Kazimir Malevich (1879 – 1935) was one of the great innovators and explorers of European abstraction. He had a clear sense of the trajectory of style and purpose in the visual arts, and in his eyes, art had an exalted destiny in the modern world. Unlike the Russian artists of previous generations, Malevich could claim to be up to date with European painting: the pioneering collections of Moscow-based Sergei Shchukin and Ivan Morozov were fertile ground for him to study the most interesting avant-garde artists from Claude Monet to Henri Matisse. Accordingly his early work bears the heavy influence of successive styles – Impressionism, Symbolism, Futurism and Cubism. During the long years of his early career Malevich was devoid of an individual style that he could call his own, and his desperate search for one is all too palpable.
Following its unveiling at the Venice Art Biennale last year, Ron Arad’s Last Train project makes its way to London. Ron Arad (b.1951) opens his Camden studio to showcase the large-scale diamond engravings created by a range of artistic collaborations.
In anticipation of the call for entries countdown for the Aesthetica Creative Writing Award on 31 August, we provide an insight into the winning writers selected for the latest prize. Writer of shortlisted poem Tumbleweed (After Edward Hopper & Hart Crane), Bob Beagrie lives in Middlesbrough, UK, and is a senior lecturer in creative writing at Teesside University. His work has appeared in numerous anthologies, journals and magazines and has been translated into Finnish, Dutch, Portuguese, Spanish, Karelian, Estonian, Urdu and Swedish.
Young British artist Caroline Jane Harris, finalist for the 2013 Aesthetica Art Prize, presents her first solo exhibition at Scream in London. Featuring a intricate, detailed and labour-intensive papercutting technique, Harris’ work is inspired by the natural world and the links between natural life forms and man-made systems.
In the countdown to the Aesthetica Art Prize call for submissions deadline on 31 August 2014, we look in focus at artists from the latest award. Conceptual artist Marie Brenneis was featured in the Video, Installation & Performance category with Deliberate Digression an installation that incorporates wearable sculptures exploring themes of fantasy and conformity.
What has, for the last 16 years, been an ambitious programme of photography exhibitions throughout Madrid has shifted course. Diverging from its tradition of engaging one international curator to organize different thematic programming as was the case for the last three years, this year PHotoEspaña’s “Official” programme presents exclusively Spanish photography, organised “in house” with participating venues. This creative strategy was, at least in part, a response to the challenge that all arts organisations are facing, and particularly in austerity-challenged Spain, with significant declines in private and public funding. The silver lining, is that for the first time Spanish photography, from the medium’s earliest days to the present, is finally receiving full attention.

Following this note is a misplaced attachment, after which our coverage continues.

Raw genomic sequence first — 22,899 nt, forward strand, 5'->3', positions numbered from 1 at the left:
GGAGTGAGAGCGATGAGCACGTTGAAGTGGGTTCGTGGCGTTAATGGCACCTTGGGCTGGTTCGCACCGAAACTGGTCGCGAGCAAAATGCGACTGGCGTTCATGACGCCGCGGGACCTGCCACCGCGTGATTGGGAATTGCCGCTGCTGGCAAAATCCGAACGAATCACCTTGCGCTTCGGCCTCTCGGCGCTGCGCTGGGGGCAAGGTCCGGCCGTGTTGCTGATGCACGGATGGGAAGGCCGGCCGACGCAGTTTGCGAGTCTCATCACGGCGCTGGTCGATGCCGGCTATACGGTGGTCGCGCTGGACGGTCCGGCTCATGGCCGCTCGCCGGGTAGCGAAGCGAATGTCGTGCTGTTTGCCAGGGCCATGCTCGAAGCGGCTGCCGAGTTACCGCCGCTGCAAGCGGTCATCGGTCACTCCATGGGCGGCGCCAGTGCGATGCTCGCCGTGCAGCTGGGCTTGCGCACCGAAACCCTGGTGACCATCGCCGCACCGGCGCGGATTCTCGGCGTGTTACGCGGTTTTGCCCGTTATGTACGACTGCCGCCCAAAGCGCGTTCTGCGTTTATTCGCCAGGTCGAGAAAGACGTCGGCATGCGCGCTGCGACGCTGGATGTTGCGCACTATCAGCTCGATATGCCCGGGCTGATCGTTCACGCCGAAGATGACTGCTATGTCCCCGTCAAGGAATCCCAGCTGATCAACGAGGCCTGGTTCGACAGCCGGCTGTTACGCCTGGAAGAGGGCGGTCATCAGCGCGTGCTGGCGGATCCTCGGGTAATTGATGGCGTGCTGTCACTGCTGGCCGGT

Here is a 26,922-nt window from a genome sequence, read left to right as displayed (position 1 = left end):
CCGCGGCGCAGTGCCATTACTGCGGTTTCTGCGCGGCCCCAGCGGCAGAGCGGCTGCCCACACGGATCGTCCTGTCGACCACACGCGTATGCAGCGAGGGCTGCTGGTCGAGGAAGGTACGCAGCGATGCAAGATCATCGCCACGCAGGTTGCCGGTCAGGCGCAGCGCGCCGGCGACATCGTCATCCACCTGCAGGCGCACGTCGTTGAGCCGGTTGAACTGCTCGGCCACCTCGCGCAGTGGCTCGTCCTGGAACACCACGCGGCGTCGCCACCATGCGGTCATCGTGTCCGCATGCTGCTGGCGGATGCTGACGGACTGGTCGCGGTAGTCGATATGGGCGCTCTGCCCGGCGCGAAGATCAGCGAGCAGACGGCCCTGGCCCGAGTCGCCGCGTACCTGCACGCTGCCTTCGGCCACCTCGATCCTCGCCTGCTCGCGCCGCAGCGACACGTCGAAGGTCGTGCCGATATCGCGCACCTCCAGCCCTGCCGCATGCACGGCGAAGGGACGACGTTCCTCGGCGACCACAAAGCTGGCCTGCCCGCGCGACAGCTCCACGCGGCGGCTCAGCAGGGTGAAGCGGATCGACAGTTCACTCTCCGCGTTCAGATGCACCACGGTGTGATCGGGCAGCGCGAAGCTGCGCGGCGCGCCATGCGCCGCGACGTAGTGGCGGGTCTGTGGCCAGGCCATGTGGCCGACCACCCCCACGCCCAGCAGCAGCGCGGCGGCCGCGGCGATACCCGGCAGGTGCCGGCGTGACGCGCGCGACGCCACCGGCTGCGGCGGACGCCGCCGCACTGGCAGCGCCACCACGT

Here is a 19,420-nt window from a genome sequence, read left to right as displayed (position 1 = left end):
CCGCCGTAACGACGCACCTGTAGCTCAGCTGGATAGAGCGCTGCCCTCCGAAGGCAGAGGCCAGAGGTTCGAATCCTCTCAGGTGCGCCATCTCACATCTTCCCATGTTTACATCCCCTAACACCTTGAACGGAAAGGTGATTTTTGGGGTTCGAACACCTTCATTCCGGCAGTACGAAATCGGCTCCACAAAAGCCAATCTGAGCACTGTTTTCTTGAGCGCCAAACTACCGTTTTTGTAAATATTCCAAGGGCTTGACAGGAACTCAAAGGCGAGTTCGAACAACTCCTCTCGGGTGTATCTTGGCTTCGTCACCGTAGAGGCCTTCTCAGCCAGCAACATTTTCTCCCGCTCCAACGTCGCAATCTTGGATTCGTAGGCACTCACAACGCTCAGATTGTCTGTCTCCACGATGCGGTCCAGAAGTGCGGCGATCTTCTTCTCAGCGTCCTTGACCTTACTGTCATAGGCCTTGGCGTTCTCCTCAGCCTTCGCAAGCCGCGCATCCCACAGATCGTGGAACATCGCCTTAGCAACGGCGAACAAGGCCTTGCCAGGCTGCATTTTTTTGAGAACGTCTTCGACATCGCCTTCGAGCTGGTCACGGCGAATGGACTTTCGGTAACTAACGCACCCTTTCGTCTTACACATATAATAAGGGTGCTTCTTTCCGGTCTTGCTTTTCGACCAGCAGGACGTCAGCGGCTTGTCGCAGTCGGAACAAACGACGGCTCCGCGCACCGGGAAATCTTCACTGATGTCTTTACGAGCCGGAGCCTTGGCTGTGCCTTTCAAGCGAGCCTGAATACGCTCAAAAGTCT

His first exhibition in Argentina, Mendoza Walking showcases two new site-specific works from British artist Richard Long (b. 1945) at the Faena Arts Center. This art centre rose out of the old machine room of an iconic turn of the century mill situated in the historic port of the Puerto Madero district of Argentina. Installed in the central gallery space, Los Molinos, Long’s works utilise materials native to the region and explore the relationship between art and nature.
The Aesthetica Creative Writing Award is inviting entries in short fiction and poetry from writers at all stages in their career. In addition to publication, £500 prize money, books from Vintage and Bloodaxe Books, we are delighted to announce that Aesthetica has partnered with Granta, the quarterly magazine of new writing, to offer each winner a subscription to the publication.
Tatiana Rais is the Director and founding member of Espacio Odeón: Centro Cultural, a non-profit cultural centre in the heart of Bogota. She is one of the 2014 winners of the British Council Young Creative Entrepreneur Award, which celebrates young entrepreneurs from around the world who are pioneering at the intersection of culture and technology. She speaks to Aesthetica about reimagining a ruined theatre and the cultural life of the city.
London-based artist, Tom Price (b. 1973), heads across the ocean for his first solo exhibition in the USA. Debuting new work at The Nelson-Atkins Museum of Art, his show explores the notions of presence and absence and the idea that these two states are dependent on one another whilst at the same time appear conflicting. Emphasising the notion of contrast, he utilises natural coal and synthetic resin in his work which features hollow bodies and voids of coal alongside large columns of internally-fractured resin.
It was in 1964 that the first USA exhibition of Maqbool Fida Husain (b. 1915- d. 2011), aka M.F. Husain, was displayed in India House, New York. Fifty years on, we now have the opportunity to view his Indian Civilisation series at the Victoria & Albert Museum (V&A), London.
Jerwood Makers Open is currently on display at Jerwood Space, London, until 31 August. The initiative recognises emerging artists and offers crucial support in the early stages of their careers. The shortlisted artists are commissioned to produce work for the gallery, allowing them to develop their profile in the industry. Following commissions of £7,500 earlier this year, ceramicists Hitomi Hosono and Matthew Raw, artists Revital Cohen and Tuur Van Balen, glass artist Shelley James and spatial storytellers FleaFollyArchitects, were given the opportunity to develop new ideas central to their individual practices. Revital Cohen and Tuur Van Balen speak to Aesthetica about their approach to their project and the use of language within art.